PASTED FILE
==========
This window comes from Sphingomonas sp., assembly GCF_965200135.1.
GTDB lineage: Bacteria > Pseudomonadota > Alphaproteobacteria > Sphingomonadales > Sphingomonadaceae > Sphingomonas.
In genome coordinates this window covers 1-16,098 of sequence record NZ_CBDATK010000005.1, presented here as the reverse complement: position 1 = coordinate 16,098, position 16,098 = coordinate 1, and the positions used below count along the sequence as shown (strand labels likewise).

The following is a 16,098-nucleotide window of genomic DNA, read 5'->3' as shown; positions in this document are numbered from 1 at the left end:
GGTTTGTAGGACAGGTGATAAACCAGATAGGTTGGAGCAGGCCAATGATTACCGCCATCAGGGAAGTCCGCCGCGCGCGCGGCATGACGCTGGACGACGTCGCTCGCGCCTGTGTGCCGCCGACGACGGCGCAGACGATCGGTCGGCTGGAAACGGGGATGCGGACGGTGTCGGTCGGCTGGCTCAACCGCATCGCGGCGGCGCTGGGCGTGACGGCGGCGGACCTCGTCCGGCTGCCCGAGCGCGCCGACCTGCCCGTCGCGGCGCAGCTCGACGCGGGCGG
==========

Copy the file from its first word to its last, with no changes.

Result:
This window comes from Sphingomonas sp., assembly GCF_965200135.1.
GTDB lineage: Bacteria > Pseudomonadota > Alphaproteobacteria > Sphingomonadales > Sphingomonadaceae > Sphingomonas.
In genome coordinates this window covers 1-16,098 of sequence record NZ_CBDATK010000005.1, presented here as the reverse complement: position 1 = coordinate 16,098, position 16,098 = coordinate 1, and the positions used below count along the sequence as shown (strand labels likewise).

The following is a 16,098-nucleotide window of genomic DNA, read 5'->3' as shown; positions in this document are numbered from 1 at the left end:
GGTTTGTAGGACAGGTGATAAACCAGATAGGTTGGAGCAGGCCAATGATTACCGCCATCAGGGAAGTCCGCCGCGCGCGCGGCATGACGCTGGACGACGTCGCTCGCGCCTGTGTGCCGCCGACGACGGCGCAGACGATCGGTCGGCTGGAAACGGGGATGCGGACGGTGTCGGTCGGCTGGCTCAACCGCATCGCGGCGGCGCTGGGCGTGACGGCGGCGGACCTCGTCCGGCTGCCCGAGCGCGCCGACCTGCCCGTCGCGGCGCAGCTCGACGCGGGCGG